Life expectancy has been extended by insertion molding the stainless steel ion emitters into a durable engineered polymer. There are no openings or grooves to accumulate dirt that could cause shorting or arcing. A 5 kV rugged, integrated ground steel reinforced power cable protects against abrasion, tears, and damage common in a rugged industrial environment.

Coming in 2nd place with the Silver award was EXAIR’s Soft Grip Atto Back Blow Safety Air Gun. Using the smallest Back Blow Nozzle available, this gun delivers a strong blast of air capable of blowing out debris and liquids from the ID of small pipes or hose, channels, bores, holes, internal threads, and internal part features. The ergonomic design keeps the operator’s hand comfortable so it can be used for hours without fatigue. A 360° array of holes on the nozzle blows backwards clearing out coolant, chips, and light oils from machining processes. A Chip Shield installed on the extension of the gun then protects operators from any flying debris.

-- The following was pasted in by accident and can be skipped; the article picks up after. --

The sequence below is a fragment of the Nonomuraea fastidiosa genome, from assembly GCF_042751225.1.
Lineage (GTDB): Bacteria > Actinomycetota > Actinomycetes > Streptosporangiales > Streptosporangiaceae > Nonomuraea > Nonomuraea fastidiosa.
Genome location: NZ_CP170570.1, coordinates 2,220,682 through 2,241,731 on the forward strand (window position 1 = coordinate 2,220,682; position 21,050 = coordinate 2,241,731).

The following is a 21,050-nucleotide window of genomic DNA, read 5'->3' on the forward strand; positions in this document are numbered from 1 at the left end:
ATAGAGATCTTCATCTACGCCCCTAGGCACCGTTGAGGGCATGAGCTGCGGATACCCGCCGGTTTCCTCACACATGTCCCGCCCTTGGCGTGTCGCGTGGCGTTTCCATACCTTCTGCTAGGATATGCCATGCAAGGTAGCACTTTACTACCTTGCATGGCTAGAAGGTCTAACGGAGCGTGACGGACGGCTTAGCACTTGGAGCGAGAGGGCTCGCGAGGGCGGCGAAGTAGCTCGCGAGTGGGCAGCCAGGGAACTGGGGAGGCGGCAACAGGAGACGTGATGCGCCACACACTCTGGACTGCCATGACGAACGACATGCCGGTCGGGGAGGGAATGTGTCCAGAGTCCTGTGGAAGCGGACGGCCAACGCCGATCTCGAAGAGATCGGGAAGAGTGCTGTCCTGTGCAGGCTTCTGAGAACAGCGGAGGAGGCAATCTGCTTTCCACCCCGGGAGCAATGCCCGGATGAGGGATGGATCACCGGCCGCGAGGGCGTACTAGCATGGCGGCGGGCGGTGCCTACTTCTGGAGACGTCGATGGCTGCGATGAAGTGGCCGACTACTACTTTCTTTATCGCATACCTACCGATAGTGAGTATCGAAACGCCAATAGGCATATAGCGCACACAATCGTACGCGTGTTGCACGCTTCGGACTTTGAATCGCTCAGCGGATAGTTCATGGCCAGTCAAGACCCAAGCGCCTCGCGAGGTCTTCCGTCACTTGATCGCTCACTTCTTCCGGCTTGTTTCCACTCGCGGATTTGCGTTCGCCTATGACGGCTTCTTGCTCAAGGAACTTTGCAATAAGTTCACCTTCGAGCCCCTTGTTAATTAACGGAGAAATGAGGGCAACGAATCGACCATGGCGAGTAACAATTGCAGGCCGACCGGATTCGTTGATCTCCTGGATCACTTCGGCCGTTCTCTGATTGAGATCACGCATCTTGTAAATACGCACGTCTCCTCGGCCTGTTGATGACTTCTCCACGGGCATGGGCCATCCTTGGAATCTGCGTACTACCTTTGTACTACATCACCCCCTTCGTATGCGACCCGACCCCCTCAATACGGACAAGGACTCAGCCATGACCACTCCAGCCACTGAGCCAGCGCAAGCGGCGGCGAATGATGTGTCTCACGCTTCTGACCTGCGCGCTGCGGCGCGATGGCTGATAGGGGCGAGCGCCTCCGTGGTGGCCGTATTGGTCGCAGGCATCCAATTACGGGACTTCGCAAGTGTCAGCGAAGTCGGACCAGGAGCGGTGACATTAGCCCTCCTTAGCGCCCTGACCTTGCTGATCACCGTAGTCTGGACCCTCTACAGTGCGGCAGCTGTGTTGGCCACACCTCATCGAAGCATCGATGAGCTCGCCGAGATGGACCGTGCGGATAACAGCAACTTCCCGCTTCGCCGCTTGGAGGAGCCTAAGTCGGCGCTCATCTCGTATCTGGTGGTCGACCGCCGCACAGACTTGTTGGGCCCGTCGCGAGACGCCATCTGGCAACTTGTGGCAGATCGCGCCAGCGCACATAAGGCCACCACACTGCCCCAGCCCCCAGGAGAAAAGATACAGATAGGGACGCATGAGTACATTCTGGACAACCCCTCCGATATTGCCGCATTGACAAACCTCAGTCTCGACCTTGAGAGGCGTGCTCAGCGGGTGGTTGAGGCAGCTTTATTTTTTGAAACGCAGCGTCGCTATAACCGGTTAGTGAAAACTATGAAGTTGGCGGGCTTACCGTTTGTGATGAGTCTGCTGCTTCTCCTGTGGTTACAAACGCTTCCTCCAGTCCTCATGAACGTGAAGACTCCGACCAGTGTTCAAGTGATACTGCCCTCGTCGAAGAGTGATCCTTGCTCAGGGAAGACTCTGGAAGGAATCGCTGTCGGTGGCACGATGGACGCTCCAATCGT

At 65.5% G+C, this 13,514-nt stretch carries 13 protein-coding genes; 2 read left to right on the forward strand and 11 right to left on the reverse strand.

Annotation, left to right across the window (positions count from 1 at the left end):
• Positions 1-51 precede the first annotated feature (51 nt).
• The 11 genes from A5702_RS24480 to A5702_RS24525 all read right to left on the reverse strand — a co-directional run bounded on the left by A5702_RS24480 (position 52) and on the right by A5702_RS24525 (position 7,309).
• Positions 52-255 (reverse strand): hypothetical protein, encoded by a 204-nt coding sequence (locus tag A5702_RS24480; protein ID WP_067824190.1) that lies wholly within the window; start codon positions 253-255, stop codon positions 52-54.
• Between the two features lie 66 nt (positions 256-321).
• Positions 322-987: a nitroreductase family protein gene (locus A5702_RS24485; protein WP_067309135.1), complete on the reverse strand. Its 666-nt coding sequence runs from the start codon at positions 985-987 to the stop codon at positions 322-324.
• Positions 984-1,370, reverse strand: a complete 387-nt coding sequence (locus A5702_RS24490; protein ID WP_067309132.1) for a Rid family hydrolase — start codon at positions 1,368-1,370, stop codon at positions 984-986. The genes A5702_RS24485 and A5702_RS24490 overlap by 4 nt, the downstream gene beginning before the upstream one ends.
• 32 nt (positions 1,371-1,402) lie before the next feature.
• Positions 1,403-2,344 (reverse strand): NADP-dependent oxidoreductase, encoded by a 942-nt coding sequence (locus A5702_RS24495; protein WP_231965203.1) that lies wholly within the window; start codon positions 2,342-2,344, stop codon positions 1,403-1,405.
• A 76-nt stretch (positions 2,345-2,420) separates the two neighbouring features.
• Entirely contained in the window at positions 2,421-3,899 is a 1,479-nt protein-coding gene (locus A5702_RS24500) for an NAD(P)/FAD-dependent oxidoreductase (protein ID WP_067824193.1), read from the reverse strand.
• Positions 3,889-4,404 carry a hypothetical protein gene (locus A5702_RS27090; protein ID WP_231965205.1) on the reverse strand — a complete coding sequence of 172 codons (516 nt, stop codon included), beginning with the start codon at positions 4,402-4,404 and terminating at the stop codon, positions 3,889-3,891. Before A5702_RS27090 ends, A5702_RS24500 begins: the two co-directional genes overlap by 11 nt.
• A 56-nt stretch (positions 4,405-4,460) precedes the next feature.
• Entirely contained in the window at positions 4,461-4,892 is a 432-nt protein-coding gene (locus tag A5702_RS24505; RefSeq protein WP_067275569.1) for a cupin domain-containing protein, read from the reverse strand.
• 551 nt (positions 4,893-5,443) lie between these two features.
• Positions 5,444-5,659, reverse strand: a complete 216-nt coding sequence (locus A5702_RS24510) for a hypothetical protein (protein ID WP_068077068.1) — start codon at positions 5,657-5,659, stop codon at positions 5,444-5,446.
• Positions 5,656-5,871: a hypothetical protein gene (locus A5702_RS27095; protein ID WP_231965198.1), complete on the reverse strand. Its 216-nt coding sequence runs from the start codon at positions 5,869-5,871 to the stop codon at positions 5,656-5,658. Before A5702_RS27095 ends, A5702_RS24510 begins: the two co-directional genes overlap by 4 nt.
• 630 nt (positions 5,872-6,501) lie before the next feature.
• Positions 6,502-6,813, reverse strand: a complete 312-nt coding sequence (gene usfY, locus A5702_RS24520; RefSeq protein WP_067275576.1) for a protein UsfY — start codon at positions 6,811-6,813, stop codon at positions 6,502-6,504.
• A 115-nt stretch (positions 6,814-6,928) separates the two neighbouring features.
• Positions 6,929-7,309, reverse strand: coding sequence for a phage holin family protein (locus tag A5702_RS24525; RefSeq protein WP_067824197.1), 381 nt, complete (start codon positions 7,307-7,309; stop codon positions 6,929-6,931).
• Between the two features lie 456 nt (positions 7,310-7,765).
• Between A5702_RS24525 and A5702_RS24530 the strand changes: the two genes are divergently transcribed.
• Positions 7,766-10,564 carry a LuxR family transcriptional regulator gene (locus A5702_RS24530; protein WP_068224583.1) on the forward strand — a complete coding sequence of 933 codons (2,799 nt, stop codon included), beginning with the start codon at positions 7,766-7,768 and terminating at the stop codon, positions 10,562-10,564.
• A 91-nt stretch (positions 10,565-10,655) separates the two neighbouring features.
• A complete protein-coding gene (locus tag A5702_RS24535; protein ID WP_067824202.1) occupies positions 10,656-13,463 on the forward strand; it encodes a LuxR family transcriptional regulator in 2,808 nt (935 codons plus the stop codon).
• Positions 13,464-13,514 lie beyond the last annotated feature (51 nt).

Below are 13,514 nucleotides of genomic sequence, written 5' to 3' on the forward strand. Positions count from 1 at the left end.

Another year, and another couple of awards for EXAIR. You can count on the sun coming up in the morning, and you can count on EXAIR to consistently provide new innovative products. Year in and year out we continue to provide new solutions for common applications. Give us a call, we’ll be happy to help determine how we can help you improve on your current processes.

Tyler Daniel
EXAIR Corporation
E-mail: TylerDaniel@EXAIR.com
Twitter: @EXAIR_TD

The Bernoulli Principle

When catapults would hurl stones and projectiles at castles there weren’t thinking of how the stones flew or what could make them fly better, often they went with the “Tim Taylor method” of MORE POWER.  It wasn’t until thousands of years later that mathematicians started to talk about gases and liquids and how they react to different scenarios. Things like how does air react to a stone being launched through it. Johann Bernoulli played a significant role and calculated a lot of this out throughout his life and discovered what is now called the Bernoulli Principle.